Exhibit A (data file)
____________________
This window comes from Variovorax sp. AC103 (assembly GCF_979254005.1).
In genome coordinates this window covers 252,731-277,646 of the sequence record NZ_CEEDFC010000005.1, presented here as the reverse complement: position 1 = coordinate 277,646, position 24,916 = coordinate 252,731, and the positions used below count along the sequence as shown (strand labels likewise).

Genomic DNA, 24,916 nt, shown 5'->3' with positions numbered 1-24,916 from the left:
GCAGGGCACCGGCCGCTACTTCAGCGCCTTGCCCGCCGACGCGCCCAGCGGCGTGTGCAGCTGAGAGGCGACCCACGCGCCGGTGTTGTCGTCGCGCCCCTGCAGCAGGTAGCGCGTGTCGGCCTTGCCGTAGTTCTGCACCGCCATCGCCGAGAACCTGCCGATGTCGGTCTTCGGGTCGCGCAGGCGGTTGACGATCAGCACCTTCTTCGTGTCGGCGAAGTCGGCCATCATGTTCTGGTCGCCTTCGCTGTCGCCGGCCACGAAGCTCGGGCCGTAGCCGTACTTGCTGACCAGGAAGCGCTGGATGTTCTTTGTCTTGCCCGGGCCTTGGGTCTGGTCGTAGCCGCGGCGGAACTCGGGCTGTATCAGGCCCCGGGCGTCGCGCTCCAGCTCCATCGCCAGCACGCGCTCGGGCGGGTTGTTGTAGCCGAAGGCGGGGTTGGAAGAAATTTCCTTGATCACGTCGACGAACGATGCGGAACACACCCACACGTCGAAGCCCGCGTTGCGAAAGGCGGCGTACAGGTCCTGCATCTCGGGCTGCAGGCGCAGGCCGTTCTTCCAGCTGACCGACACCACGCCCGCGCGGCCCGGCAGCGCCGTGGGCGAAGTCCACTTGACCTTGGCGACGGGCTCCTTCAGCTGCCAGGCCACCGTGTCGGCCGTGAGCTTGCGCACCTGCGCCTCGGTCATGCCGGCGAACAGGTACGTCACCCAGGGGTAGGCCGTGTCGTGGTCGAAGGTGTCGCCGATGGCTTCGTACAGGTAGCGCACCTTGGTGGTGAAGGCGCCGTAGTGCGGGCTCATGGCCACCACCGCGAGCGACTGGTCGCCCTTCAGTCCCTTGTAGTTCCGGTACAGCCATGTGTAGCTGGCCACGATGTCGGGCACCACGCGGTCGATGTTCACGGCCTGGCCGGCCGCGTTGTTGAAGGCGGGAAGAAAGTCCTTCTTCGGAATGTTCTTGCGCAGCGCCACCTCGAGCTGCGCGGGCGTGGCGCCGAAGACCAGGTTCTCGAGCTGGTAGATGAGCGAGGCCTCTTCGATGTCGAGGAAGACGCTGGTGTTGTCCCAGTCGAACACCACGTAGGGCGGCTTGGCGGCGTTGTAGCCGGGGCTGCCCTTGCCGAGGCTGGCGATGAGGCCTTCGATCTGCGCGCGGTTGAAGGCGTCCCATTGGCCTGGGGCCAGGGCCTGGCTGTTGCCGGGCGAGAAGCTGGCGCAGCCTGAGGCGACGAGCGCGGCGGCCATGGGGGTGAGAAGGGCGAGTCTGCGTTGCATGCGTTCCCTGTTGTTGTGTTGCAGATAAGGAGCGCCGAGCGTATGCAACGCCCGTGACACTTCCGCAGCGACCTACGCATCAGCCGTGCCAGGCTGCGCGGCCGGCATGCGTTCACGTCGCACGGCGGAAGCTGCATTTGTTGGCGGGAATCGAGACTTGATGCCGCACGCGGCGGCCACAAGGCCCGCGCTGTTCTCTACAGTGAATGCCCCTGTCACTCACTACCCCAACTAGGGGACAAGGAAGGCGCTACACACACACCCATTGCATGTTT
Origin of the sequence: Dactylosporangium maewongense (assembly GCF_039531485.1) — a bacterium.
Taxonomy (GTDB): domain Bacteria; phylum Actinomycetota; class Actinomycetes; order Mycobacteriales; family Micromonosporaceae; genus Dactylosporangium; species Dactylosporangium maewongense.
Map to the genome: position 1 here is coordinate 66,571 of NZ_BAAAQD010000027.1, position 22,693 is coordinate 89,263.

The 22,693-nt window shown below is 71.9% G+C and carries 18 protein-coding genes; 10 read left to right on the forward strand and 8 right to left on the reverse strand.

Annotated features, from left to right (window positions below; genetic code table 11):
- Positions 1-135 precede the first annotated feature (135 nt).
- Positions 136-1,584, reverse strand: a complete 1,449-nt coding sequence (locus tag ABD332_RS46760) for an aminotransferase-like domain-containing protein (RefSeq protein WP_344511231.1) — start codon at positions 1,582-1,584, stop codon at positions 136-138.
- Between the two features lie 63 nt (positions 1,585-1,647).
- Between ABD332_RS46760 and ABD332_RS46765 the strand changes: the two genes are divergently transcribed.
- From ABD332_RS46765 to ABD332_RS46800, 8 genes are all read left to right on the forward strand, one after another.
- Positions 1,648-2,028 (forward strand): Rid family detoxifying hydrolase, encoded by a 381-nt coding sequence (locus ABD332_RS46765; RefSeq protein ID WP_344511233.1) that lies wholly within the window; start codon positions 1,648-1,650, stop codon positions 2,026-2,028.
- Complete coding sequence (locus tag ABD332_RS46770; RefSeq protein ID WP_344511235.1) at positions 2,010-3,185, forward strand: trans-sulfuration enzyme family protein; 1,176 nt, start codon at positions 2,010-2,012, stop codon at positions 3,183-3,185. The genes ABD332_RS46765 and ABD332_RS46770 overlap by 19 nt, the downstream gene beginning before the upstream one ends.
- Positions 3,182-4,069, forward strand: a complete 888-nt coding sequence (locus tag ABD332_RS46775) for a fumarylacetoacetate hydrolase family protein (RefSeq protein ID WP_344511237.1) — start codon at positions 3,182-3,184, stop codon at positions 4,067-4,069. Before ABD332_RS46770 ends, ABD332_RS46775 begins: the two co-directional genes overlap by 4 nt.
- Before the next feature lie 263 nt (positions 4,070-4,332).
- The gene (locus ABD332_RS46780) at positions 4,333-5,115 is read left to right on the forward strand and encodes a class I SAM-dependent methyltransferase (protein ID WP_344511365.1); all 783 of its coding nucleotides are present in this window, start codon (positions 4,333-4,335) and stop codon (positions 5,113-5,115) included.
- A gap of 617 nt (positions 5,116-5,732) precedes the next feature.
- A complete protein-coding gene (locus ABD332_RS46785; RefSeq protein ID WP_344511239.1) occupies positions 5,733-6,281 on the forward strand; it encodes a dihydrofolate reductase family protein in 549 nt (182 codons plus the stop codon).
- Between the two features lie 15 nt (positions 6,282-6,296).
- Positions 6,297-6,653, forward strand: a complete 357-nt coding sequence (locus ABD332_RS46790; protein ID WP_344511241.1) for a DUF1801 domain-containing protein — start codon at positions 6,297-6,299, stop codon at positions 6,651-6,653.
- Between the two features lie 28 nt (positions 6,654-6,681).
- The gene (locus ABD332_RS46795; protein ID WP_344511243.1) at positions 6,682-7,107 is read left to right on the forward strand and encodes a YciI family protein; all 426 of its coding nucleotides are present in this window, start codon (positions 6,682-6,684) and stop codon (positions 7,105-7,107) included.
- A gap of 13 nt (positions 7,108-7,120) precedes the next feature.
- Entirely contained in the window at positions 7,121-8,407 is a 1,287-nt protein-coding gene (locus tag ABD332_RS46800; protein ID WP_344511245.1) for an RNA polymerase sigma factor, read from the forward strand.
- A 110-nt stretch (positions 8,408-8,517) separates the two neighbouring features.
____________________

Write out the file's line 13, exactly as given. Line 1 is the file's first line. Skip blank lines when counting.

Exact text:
- Between ABD332_RS46760 and ABD332_RS46765 the strand changes: the two genes are divergently transcribed.